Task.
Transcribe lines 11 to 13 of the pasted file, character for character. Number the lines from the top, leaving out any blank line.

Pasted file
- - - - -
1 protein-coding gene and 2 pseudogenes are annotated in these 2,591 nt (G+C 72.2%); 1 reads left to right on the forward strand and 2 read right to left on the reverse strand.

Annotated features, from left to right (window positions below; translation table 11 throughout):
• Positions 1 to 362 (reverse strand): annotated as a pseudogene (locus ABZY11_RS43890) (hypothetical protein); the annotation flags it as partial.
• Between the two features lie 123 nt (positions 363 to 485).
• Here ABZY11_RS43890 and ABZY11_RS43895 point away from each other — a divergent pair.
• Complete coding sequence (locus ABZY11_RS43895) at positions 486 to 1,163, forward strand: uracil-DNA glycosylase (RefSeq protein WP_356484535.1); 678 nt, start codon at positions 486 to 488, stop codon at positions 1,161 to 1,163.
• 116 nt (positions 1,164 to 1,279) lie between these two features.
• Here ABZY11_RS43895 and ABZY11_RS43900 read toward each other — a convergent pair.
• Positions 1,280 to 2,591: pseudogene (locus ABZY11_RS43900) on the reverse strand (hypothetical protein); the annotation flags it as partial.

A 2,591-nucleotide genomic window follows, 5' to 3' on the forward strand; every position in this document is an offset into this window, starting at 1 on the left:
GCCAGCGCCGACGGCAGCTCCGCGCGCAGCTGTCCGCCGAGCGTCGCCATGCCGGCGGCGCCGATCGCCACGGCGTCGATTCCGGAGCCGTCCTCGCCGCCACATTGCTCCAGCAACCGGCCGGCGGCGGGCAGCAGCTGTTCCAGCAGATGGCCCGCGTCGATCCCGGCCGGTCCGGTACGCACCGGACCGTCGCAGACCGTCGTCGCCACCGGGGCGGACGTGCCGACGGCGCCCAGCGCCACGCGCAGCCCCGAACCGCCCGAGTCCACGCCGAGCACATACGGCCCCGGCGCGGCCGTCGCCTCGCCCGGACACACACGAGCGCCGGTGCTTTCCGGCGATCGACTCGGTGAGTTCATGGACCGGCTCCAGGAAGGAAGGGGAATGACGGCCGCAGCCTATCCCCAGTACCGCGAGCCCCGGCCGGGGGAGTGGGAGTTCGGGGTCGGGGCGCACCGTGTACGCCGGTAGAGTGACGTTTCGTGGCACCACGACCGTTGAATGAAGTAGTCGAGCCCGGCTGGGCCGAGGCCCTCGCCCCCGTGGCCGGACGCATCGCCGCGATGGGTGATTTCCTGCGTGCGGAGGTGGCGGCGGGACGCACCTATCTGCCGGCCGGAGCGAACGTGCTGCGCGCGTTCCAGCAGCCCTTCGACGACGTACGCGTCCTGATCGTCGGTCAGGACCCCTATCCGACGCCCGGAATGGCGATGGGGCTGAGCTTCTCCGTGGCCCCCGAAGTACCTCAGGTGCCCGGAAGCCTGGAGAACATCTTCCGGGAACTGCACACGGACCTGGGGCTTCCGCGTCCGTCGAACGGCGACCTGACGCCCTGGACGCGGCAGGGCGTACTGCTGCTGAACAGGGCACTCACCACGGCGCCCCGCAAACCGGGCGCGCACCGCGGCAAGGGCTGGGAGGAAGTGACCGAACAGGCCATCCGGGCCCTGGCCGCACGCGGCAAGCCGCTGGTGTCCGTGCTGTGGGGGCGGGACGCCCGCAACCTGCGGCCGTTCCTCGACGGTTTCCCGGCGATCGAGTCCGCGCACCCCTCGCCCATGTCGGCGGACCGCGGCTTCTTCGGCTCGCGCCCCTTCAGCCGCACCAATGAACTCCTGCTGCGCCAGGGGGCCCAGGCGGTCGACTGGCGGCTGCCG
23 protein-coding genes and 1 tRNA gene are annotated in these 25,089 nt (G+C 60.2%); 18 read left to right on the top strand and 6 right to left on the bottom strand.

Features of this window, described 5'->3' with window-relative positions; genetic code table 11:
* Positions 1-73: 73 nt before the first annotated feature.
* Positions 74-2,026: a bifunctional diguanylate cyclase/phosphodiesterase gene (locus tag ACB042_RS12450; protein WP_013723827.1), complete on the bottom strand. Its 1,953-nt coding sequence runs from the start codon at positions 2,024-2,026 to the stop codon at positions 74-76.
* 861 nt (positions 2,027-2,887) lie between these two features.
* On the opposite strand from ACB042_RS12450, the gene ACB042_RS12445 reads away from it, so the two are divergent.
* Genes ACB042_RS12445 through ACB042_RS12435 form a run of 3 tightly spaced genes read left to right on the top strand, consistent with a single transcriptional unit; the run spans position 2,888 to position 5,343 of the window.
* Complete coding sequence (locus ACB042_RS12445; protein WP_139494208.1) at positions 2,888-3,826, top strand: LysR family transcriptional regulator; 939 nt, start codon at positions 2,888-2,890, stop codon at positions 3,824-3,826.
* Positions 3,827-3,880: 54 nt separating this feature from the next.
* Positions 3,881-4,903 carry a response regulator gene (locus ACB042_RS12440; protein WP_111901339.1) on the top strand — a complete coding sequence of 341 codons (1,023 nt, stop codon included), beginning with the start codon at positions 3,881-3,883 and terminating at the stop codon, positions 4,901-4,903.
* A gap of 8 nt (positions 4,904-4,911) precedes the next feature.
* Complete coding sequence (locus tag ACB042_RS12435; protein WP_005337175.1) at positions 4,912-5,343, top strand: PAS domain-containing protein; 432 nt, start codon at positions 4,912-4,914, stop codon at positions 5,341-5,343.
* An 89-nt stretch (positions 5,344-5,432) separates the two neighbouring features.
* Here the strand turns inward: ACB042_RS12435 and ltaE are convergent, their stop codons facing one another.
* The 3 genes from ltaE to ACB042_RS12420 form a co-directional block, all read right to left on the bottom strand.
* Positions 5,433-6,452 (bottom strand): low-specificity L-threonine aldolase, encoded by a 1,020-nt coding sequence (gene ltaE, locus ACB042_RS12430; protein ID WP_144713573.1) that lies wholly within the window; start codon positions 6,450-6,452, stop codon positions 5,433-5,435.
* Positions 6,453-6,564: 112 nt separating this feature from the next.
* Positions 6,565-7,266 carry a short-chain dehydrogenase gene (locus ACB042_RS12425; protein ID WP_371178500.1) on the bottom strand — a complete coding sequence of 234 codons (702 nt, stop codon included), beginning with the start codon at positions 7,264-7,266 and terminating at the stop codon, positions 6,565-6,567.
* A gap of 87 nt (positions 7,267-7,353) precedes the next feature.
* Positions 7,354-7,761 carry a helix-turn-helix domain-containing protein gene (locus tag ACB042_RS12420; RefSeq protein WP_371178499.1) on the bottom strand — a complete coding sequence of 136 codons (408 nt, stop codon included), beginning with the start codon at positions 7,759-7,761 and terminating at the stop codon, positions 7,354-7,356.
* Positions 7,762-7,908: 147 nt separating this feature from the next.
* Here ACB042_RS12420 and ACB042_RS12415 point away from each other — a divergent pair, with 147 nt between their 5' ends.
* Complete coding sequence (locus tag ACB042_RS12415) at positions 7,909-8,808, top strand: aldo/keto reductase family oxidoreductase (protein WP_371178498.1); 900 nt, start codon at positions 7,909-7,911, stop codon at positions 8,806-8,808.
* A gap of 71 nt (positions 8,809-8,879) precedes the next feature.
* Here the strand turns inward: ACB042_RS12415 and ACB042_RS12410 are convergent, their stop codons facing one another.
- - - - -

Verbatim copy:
GCCAGCGCCGACGGCAGCTCCGCGCGCAGCTGTCCGCCGAGCGTCGCCATGCCGGCGGCGCCGATCGCCACGGCGTCGATTCCGGAGCCGTCCTCGCCGCCACATTGCTCCAGCAACCGGCCGGCGGCGGGCAGCAGCTGTTCCAGCAGATGGCCCGCGTCGATCCCGGCCGGTCCGGTACGCACCGGACCGTCGCAGACCGTCGTCGCCACCGGGGCGGACGTGCCGACGGCGCCCAGCGCCACGCGCAGCCCCGAACCGCCCGAGTCCACGCCGAGCACATACGGCCCCGGCGCGGCCGTCGCCTCGCCCGGACACACACGAGCGCCGGTGCTTTCCGGCGATCGACTCGGTGAGTTCATGGACCGGCTCCAGGAAGGAAGGGGAATGACGGCCGCAGCCTATCCCCAGTACCGCGAGCCCCGGCCGGGGGAGTGGGAGTTCGGGGTCGGGGCGCACCGTGTACGCCGGTAGAGTGACGTTTCGTGGCACCACGACCGTTGAATGAAGTAGTCGAGCCCGGCTGGGCCGAGGCCCTCGCCCCCGTGGCCGGACGCATCGCCGCGATGGGTGATTTCCTGCGTGCGGAGGTGGCGGCGGGACGCACCTATCTGCCGGCCGGAGCGAACGTGCTGCGCGCGTTCCAGCAGCCCTTCGACGACGTACGCGTCCTGATCGTCGGTCAGGACCCCTATCCGACGCCCGGAATGGCGATGGGGCTGAGCTTCTCCGTGGCCCCCGAAGTACCTCAGGTGCCCGGAAGCCTGGAGAACATCTTCCGGGAACTGCACACGGACCTGGGGCTTCCGCGTCCGTCGAACGGCGACCTGACGCCCTGGACGCGGCAGGGCGTACTGCTGCTGAACAGGGCACTCACCACGGCGCCCCGCAAACCGGGCGCGCACCGCGGCAAGGGCTGGGAGGAAGTGACCGAACAGGCCATCCGGGCCCTGGCCGCACGCGGCAAGCCGCTGGTGTCCGTGCTGTGGGGGCGGGACGCCCGCAACCTGCGGCCGTTCCTCGACGGTTTCCCGGCGATCGAGTCCGCGCACCCCTCGCCCATGTCGGCGGACCGCGGCTTCTTCGGCTCGCGCCCCTTCAGCCGCACCAATGAACTCCTGCTGCGCCAGGGGGCCCAGGCGGTCGACTGGCGGCTGCCG
23 protein-coding genes and 1 tRNA gene are annotated in these 25,089 nt (G+C 60.2%); 18 read left to right on the top strand and 6 right to left on the bottom strand.

Features of this window, described 5'->3' with window-relative positions; genetic code table 11: